A Conversation for The Lord of the Rings
TylerMoody Started conversation Oct 15, 2004
I may be mistaking LoTR mythology with that of other authors; please correct me if I am wrong. I thought that the elves were eternal creatures - if they were not murdered or slain in battle, they would live "forever", or at least until they sailed westward.
The journey westward is a topic I'd like to discuss as well. I had always taken the sailing at the metaphoric level, as an accepted and volutary death when an elf felt that he was done with the world of Middle-Earth. However, there was mention of a land across the sea (heaven?). I am eager to hear the opinions of other Researchers on this.
Luinelen Posted Oct 15, 2004
You are right, elves don't die of old age, but the article says that (that's what immortal means). Some parts of what I have read seem to imply that if they die in battle or accident, they get reborn or something like that, but I'm not sure about it. All of this doesn't apply if they have chosen the way of the humans like Luthien Tinuviel and Arwen did.
There is a land across the sea. Many of the elves (or their grandparents) have been to the land across the sea and come back to Middle Earth. You can read about it in the Silmarillion.
Lash LeRue Posted Oct 15, 2004
The land across the sea is Valinor land of gods where the three species of eleves live. Remember there is only one kind of elf in LoTR,the Noldor.There are two other species of elf across the seas. On the subject of rebirth they die and are reborn in a latter desendant of there kin,so the population of elfs stay the same always.
Gnomon - time to move on Posted Oct 15, 2004
The land across the sea was called Valinor, but it was not the home of gods. The Valar, while seeming like gods to us humans because of their superhuman powers, did not consider themselves to be gods. They were servants of the one true god, and did only his will.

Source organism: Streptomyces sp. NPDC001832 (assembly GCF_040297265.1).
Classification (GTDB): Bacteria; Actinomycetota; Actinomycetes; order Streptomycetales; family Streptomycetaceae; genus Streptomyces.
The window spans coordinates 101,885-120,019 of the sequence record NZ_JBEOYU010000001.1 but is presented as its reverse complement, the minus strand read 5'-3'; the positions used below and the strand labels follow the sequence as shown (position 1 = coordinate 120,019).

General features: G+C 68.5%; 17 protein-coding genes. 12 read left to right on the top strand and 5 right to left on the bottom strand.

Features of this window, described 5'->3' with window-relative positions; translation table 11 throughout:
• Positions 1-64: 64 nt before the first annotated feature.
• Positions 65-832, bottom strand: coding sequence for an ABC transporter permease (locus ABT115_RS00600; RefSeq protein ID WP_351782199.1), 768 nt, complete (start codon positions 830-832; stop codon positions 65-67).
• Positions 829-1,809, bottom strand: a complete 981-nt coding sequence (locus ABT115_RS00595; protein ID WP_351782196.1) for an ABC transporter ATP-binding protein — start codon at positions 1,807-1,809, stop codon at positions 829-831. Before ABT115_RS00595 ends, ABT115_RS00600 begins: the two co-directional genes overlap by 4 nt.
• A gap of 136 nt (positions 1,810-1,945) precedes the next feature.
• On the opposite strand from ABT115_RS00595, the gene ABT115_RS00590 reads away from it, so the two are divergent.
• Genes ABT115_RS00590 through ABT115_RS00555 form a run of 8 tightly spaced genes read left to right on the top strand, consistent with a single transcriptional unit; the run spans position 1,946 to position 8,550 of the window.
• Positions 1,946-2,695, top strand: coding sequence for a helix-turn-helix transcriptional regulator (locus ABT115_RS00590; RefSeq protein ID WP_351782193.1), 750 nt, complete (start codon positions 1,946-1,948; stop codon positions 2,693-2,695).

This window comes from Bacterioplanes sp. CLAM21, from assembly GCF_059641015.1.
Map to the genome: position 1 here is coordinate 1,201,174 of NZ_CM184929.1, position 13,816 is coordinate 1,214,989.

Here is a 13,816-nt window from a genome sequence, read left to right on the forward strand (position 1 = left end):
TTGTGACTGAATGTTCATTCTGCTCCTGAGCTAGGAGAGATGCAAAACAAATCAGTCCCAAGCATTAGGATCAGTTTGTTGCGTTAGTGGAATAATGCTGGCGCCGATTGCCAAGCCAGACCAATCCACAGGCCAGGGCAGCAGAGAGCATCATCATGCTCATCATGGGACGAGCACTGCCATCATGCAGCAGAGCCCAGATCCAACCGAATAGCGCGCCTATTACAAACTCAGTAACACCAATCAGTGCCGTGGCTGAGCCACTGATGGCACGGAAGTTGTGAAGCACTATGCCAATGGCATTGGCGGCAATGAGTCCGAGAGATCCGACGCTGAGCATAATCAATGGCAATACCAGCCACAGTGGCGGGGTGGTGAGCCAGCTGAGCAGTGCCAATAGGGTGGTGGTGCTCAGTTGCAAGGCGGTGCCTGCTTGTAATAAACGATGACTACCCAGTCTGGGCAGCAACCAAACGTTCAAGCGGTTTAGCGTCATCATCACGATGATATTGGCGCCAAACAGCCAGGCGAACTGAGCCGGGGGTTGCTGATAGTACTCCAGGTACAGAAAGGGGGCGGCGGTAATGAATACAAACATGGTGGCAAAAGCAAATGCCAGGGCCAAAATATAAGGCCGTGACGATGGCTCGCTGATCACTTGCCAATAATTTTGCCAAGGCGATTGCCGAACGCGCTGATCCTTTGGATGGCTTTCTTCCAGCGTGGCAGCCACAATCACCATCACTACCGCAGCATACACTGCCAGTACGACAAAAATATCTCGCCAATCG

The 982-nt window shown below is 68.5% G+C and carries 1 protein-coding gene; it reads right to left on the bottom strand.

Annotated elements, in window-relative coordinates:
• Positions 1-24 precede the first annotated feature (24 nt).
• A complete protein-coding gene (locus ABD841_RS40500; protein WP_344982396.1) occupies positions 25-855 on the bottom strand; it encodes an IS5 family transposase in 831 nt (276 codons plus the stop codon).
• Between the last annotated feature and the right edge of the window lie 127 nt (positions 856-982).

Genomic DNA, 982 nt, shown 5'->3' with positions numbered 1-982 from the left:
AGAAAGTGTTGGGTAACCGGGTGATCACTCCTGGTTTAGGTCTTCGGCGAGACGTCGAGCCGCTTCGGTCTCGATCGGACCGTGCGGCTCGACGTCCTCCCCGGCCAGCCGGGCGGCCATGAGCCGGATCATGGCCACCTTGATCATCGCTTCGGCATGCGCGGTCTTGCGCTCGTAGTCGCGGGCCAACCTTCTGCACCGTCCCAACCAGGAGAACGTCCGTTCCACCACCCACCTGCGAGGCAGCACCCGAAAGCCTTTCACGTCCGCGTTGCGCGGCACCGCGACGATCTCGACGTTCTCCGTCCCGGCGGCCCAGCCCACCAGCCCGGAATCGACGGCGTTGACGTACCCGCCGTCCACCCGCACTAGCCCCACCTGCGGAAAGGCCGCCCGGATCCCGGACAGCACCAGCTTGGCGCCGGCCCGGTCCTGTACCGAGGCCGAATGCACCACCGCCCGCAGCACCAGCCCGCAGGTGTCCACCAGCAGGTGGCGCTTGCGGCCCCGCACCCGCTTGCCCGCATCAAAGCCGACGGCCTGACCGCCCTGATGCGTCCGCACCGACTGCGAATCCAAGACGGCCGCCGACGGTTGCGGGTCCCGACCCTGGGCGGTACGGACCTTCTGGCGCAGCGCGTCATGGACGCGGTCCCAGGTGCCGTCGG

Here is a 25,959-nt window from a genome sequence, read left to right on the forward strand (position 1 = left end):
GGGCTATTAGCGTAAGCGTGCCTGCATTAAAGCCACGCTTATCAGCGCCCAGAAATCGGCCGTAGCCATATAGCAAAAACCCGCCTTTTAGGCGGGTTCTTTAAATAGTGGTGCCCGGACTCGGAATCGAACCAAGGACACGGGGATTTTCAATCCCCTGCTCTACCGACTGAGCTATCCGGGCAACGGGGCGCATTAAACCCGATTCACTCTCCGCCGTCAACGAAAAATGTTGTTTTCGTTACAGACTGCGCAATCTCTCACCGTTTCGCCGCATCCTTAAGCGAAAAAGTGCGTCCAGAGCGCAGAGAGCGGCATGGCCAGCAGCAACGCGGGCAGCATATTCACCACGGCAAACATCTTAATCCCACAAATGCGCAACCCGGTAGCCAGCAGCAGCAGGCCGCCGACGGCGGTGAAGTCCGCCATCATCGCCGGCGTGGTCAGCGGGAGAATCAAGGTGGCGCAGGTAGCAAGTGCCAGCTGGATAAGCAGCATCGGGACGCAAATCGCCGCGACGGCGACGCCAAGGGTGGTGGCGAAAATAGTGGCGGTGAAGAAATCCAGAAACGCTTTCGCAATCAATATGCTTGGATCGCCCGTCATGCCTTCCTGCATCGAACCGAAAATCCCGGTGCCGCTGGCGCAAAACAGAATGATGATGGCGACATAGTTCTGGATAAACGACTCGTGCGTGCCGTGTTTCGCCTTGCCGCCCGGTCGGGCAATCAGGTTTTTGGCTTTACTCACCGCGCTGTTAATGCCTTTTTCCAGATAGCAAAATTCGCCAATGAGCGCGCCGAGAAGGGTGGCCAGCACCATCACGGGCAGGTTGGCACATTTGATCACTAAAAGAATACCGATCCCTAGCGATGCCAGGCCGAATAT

When elves died, Tolkien says that their spirits went west and reappeared as the same person in Valinor, but he was never very specific about how exactly this happened.
The elves in Middle Earth were divided into High Elves, who had been to Valinor or were descended from ones who had been, and Wood Elves, who had never been to Valinor. The High Elves surpassed the Wood Elves in knowledge and skill. THe Noldor were the High Elves who came back to Middle Earth (the rest of them stayed in Valinor).
Why not read about it in the Silmarillion entry (A2757846)?
Farlander Posted Oct 16, 2004
On the subject of elves dying - I remember reading as well, that they don't die (if not inflicted with fatal wounds, that is!) unless they become weary of life.
I think in the beginning Valinor was located somewhere on earth. But sometime 'round the Second Age (I think) the Valar moved it to a place off earth, and only Elven ships that could sail a straight path could reach it. I could be wrong, though.... it's been yonks since I read LOTR.
TylerMoody Posted Oct 17, 2004
Thanks for the clarifications! I've only read the trilogy, so I was underinformed.
Rod, Keeper of Pointless and/or funny discussions or statements Posted Oct 25, 2004
Valinor was indeed located on earth and removed from it during the second age when humans (the Numenorans or Dunedan) decided to invade it because they wanted eternal life as well. Elves can still reach it by sea and do so when they tire of life in Middle Earth, or when the 'calling' of the sea and the land beyond becomes to strong. But they don't die when they do this(during the first age some came back to live in Middle Earth).
>On the subject of rebirth they die and are reborn in a latter desendant of there kin,so the population of elfs stay the same always.(post 3)
Not true, the elvish population does increas, only very slowly. This is because they tend to live quite long lives and therefore don't get children until they are a few hundred years old. And usually they don't have many kids anyway
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